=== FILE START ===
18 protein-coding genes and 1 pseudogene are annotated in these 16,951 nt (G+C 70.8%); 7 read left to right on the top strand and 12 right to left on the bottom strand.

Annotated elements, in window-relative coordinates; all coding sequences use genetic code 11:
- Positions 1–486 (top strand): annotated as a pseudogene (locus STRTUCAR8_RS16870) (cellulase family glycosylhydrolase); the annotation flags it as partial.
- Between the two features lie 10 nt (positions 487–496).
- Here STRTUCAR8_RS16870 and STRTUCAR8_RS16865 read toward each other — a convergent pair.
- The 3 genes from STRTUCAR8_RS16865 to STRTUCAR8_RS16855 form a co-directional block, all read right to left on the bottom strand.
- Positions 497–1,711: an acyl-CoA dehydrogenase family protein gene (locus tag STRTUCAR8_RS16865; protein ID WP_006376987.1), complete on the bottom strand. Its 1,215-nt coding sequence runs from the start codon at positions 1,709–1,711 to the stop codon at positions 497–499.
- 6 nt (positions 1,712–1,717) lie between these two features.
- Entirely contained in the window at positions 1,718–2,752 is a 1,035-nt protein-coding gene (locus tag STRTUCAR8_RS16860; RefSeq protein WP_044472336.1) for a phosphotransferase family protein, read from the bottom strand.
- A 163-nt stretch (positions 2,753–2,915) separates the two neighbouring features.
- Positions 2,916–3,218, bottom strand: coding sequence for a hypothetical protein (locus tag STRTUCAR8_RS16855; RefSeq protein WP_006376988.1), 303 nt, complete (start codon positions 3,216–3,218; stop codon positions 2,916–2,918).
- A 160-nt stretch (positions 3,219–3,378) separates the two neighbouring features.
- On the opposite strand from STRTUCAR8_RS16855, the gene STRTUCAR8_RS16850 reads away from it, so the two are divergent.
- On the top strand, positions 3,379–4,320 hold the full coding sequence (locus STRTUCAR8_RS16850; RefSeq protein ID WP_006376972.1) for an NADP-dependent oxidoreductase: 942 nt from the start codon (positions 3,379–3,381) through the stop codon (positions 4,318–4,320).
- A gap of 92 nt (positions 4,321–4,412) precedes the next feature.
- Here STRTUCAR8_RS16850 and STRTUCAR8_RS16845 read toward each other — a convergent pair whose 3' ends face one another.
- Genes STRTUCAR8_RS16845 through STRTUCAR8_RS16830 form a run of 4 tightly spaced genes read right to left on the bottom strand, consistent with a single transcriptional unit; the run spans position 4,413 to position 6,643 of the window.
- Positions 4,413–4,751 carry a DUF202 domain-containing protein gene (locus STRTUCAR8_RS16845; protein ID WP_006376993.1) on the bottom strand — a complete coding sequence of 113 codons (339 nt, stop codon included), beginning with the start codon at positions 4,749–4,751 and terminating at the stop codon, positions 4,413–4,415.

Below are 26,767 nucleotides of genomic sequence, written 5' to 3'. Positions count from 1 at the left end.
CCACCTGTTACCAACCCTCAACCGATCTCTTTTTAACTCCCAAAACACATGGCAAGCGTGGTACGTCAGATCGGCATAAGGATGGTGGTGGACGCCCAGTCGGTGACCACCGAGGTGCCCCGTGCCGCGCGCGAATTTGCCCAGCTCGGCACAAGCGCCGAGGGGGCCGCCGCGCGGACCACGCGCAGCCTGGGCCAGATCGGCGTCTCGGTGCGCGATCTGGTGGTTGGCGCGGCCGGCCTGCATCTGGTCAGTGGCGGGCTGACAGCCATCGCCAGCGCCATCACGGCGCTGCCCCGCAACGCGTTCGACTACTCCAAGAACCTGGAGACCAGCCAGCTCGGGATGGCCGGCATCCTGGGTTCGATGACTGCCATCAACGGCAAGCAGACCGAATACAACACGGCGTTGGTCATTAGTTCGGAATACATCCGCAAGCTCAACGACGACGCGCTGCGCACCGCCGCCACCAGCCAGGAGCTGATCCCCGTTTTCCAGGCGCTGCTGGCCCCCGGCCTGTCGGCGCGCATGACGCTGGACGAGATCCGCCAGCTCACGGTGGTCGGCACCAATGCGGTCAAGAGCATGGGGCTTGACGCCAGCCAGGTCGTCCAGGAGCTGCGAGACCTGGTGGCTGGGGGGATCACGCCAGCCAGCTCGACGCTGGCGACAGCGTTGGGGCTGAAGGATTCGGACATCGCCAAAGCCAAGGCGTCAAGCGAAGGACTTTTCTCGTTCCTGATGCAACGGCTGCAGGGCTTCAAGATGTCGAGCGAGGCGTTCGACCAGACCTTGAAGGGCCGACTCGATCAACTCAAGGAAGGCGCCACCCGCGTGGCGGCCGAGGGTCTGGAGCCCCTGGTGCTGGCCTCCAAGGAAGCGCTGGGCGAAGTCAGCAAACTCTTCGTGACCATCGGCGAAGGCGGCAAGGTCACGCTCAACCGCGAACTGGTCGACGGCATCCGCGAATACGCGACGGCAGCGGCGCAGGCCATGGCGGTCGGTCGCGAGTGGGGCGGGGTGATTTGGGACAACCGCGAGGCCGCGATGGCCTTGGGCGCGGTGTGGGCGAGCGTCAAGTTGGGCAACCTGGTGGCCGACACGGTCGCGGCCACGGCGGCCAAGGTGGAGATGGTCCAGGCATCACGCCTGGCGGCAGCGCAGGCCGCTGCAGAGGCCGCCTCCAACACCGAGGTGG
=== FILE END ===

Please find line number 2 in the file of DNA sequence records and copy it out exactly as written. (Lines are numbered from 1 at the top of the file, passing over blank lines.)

Annotated elements, in window-relative coordinates; all coding sequences use genetic code 11: